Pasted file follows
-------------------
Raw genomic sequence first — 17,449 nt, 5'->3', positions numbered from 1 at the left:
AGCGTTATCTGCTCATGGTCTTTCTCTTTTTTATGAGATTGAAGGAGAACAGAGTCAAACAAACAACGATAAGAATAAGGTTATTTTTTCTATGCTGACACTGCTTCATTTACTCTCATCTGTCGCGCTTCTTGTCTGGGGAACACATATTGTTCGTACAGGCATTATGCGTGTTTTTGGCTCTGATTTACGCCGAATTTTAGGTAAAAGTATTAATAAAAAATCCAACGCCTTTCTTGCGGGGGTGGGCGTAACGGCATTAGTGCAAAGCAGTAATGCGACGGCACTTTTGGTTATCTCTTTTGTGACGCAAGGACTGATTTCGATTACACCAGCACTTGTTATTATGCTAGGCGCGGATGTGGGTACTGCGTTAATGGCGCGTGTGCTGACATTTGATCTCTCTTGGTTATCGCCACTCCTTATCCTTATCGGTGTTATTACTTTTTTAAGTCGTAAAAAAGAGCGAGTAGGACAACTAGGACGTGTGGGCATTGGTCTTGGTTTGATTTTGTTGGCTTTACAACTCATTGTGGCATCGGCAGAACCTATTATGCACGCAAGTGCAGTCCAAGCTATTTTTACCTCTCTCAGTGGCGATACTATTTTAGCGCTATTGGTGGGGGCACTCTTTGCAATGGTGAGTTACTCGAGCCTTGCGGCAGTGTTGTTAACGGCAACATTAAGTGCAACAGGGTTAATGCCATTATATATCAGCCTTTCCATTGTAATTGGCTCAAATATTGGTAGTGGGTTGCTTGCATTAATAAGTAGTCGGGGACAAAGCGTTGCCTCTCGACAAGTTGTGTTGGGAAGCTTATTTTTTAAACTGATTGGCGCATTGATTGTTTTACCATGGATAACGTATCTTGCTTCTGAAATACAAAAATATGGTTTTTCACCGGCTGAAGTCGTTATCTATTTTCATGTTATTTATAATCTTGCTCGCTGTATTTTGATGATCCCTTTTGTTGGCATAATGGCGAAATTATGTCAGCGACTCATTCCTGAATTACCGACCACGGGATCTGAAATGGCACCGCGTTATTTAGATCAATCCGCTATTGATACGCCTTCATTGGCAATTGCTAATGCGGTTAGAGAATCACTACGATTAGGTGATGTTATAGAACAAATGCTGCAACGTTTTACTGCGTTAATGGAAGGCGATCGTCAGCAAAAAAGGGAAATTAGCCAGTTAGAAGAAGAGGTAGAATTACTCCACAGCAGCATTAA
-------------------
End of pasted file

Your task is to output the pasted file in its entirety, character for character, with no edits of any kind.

Raw genomic sequence first — 17,449 nt, 5'->3', positions numbered from 1 at the left:
AGCGTTATCTGCTCATGGTCTTTCTCTTTTTTATGAGATTGAAGGAGAACAGAGTCAAACAAACAACGATAAGAATAAGGTTATTTTTTCTATGCTGACACTGCTTCATTTACTCTCATCTGTCGCGCTTCTTGTCTGGGGAACACATATTGTTCGTACAGGCATTATGCGTGTTTTTGGCTCTGATTTACGCCGAATTTTAGGTAAAAGTATTAATAAAAAATCCAACGCCTTTCTTGCGGGGGTGGGCGTAACGGCATTAGTGCAAAGCAGTAATGCGACGGCACTTTTGGTTATCTCTTTTGTGACGCAAGGACTGATTTCGATTACACCAGCACTTGTTATTATGCTAGGCGCGGATGTGGGTACTGCGTTAATGGCGCGTGTGCTGACATTTGATCTCTCTTGGTTATCGCCACTCCTTATCCTTATCGGTGTTATTACTTTTTTAAGTCGTAAAAAAGAGCGAGTAGGACAACTAGGACGTGTGGGCATTGGTCTTGGTTTGATTTTGTTGGCTTTACAACTCATTGTGGCATCGGCAGAACCTATTATGCACGCAAGTGCAGTCCAAGCTATTTTTACCTCTCTCAGTGGCGATACTATTTTAGCGCTATTGGTGGGGGCACTCTTTGCAATGGTGAGTTACTCGAGCCTTGCGGCAGTGTTGTTAACGGCAACATTAAGTGCAACAGGGTTAATGCCATTATATATCAGCCTTTCCATTGTAATTGGCTCAAATATTGGTAGTGGGTTGCTTGCATTAATAAGTAGTCGGGGACAAAGCGTTGCCTCTCGACAAGTTGTGTTGGGAAGCTTATTTTTTAAACTGATTGGCGCATTGATTGTTTTACCATGGATAACGTATCTTGCTTCTGAAATACAAAAATATGGTTTTTCACCGGCTGAAGTCGTTATCTATTTTCATGTTATTTATAATCTTGCTCGCTGTATTTTGATGATCCCTTTTGTTGGCATAATGGCGAAATTATGTCAGCGACTCATTCCTGAATTACCGACCACGGGATCTGAAATGGCACCGCGTTATTTAGATCAATCCGCTATTGATACGCCTTCATTGGCAATTGCTAATGCGGTTAGAGAATCACTACGATTAGGTGATGTTATAGAACAAATGCTGCAACGTTTTACTGCGTTAATGGAAGGCGATCGTCAGCAAAAAAGGGAAATTAGCCAGTTAGAAGAAGAGGTAGAATTACTCCACAGCAGCATTAA